Kabul twin blasts: What the ISIS attacks mean for India, Pakistan and the US
The explosions have shaken the confidence of the huge posse of journalists in Afghanistan as well as the general public.
- Total Shares
Afghanistan was rocked by a double suicide bombing in Kabul and a shooting in the eastern Khost province claiming 36 lives. The terror attacks struck during the rush hour on Monday (April 30) in a busy area Shash Darak in capital Kabul.
The modus operandi of the two attacks was unique in the sense that it was well-crafted and executed with great precision carrying ISIS signature. The first suicide attack was carried out by motorcycle-borne perpetrators near the office of the National Directorate of Security (NDS). Subsequently, after 30 minutes, when journalists and medical help were being rushed, a second suicide strike was carried out with immense ferocity killing 10 journalists.
Security forces run from the site of a suicide attack after a second bombing in Kabul, Afghanistan, on April 30. (Credit: AP photo)
The plan was perfect and the terrorists were sure and were in complete readiness to strike when the medical and press coverage team were expected to arrive at the scene of the ghastly incident to ensure that fatalities are more and the publicity maximum.
Reacting immediately to the terror attacks, the Afghan Journalists’ Safety Committee disclosed that the casualties included a photographer, Shah Marai of the AFP, a correspondent of the Radio Free Europe covering the Dari service, a journalist of Al Jazeera, BBC Afghan service head, Najib Sharifi along with other mediapersons. These strikes dealt a severe blow to the media fraternity in Afghanistan.
The explosions have also shaken the confidence of the huge posse of journalists in Afghanistan forever present to cover the political happenings as well as the general public of Kabul who are now reeling under fear and insecurity due to spiralling cases of homegrown terror.
Importantly, these strikes occurring close to the intelligence headquarters, and other crucial government buildings as also near the US embassy are really a cause of serious concern. Afghan security agencies seem clueless as the terror attacks continue to hit Kabul and other parts of Afghanistan at regular intervals. Very recently, six persons died due to car bombings. It’s pertinent to state that on April 22, a deadly suicide attack killed as many as 57 people. Also, in southern Afghanistan, 13 were killed and many injured.
ISIS, which is active in Afghanistan, claimed responsibility for these terror strikes. Now the question is - how does the Afghan authorities tackle this ongoing violence? It needs a political solution as well as tough military action. Political because it’s learnt that the last couple of weeks saw some fragmented groups of Taliban sending overtures to the Afghan establishment for notifying Taliban as a legitimate party to enforce peace.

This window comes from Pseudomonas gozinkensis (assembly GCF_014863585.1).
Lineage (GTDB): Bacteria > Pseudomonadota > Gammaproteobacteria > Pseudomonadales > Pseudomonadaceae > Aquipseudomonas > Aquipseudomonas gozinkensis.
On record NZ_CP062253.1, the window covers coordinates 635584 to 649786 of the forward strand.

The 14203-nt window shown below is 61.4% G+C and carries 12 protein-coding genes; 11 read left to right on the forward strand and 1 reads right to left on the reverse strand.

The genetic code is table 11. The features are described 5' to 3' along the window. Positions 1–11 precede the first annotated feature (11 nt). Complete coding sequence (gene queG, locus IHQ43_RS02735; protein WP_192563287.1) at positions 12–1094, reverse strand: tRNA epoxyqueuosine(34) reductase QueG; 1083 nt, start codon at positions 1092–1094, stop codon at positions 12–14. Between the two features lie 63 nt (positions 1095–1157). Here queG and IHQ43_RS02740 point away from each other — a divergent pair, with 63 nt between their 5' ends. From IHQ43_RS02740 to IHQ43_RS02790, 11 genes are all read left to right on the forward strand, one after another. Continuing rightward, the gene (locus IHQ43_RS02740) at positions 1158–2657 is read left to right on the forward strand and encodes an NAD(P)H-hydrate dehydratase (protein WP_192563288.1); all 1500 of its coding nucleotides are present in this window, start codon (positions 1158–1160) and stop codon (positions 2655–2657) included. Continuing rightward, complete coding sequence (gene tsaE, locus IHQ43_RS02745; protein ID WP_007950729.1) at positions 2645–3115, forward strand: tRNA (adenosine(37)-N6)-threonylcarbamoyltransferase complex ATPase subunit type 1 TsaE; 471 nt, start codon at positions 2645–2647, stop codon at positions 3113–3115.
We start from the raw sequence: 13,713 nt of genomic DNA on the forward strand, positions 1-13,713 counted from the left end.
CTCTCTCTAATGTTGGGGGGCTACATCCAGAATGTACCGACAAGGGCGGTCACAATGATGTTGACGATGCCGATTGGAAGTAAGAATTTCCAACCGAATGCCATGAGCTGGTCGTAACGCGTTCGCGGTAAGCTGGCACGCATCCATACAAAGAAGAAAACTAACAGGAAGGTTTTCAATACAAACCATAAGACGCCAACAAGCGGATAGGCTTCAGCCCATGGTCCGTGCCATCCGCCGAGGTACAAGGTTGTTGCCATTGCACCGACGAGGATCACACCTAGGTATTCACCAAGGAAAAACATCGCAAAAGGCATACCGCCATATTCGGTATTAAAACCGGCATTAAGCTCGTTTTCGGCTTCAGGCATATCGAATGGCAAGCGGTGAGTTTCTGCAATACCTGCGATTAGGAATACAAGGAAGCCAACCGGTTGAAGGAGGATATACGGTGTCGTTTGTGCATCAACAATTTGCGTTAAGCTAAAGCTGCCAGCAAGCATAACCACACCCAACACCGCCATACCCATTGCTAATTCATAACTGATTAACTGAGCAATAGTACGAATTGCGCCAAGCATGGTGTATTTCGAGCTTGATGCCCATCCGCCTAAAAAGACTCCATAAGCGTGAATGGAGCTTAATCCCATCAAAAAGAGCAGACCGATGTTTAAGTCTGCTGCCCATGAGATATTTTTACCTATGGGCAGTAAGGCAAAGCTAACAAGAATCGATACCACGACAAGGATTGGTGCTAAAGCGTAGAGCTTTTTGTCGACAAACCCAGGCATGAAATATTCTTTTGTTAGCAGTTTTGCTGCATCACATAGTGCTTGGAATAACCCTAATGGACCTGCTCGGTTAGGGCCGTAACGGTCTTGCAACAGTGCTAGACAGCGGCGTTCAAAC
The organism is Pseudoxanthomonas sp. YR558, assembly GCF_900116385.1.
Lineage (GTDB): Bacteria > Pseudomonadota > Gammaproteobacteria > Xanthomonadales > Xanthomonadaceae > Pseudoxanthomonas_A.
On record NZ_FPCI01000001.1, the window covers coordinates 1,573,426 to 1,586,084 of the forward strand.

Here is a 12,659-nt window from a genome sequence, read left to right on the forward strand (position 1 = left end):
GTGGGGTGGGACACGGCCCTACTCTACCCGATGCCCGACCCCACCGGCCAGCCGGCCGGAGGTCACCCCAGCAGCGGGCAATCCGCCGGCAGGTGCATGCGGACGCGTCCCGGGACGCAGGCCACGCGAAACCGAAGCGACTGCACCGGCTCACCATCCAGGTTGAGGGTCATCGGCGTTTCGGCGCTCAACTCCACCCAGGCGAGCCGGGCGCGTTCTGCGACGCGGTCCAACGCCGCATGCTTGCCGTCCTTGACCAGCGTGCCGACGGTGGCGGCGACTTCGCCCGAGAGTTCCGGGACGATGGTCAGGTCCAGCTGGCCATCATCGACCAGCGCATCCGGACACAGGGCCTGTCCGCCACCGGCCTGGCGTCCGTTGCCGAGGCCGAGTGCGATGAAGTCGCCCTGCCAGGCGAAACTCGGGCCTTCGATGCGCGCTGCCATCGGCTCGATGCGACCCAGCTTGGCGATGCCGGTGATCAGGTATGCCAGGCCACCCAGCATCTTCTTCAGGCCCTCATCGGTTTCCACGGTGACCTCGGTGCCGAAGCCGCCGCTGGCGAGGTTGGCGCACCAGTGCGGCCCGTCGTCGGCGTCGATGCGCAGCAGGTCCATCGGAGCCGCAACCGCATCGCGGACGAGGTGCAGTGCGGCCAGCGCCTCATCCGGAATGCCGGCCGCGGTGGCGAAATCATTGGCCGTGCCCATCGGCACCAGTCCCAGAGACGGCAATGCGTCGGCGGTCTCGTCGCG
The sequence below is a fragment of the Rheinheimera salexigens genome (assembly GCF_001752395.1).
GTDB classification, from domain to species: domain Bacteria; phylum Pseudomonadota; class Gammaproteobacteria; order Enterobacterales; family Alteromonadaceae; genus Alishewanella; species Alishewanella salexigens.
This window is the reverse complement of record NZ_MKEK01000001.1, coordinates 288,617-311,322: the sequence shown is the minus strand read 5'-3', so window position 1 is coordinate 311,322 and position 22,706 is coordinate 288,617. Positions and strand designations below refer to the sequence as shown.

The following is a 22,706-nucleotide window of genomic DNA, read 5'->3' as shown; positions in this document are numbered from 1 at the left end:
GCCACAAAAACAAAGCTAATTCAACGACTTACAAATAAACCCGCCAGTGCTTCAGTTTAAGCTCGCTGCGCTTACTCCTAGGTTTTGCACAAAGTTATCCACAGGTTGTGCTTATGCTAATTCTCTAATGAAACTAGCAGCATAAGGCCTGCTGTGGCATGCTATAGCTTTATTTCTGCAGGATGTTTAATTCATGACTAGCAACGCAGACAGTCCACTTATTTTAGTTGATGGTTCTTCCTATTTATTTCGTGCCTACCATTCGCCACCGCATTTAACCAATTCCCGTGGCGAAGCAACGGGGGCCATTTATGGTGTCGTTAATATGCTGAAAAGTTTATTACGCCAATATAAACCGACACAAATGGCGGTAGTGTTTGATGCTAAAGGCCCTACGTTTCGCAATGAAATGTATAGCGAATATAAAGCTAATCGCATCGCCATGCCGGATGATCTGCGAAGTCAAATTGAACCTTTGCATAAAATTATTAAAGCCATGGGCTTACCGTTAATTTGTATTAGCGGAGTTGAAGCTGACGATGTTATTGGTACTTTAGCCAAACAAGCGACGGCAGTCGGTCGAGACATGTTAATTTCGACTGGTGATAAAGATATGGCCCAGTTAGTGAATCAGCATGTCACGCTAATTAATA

It’s very likely that diehard and conservative Taliban elements, opposed to the pacifist forces, were behind such attacks so that peace is never on track. Such forces are also considered to be enjoying the backing of the Pakistan intelligence and security services who are opposing tooth and nail not to give peace a chance.
Possibly, Pakistan also wants Afghanistan to wean away from India in the sphere of security and intelligence cooperation so that Pakistan freely pursues its terror agenda. Against this backdrop, it now appears imperative for the US to proactively step in, provide hard human and technological intelligence to the Afghans to pre-empt misadventures of any kind. Or else, terror strikes will be the order of the day with no signs of any cessation of mindless suicide bombings.
Crucially, ISIS has its presence felt loud and clear on the Afghan turf. There is a huge fan following and sympathisers in Afghanistan of the ISIS. Experts assess that afghan fighters, now with ISIS, in and around Syria, may end up returning to Afghanistan finding safe passage through Balkan states and other safe routes. Once they are back in Afghan territory, they will, in all likelihood, add additional muscle power to the Jihadi forces already active in Kabul and its vicinity, spreading the ISIS blueprint.
The US and India need to jointly collaborate to defeat the evil designs through a robust covert operation, which also merits attempts to foil Pakistan's plans to puncture the growing Indo-Afghan friendship.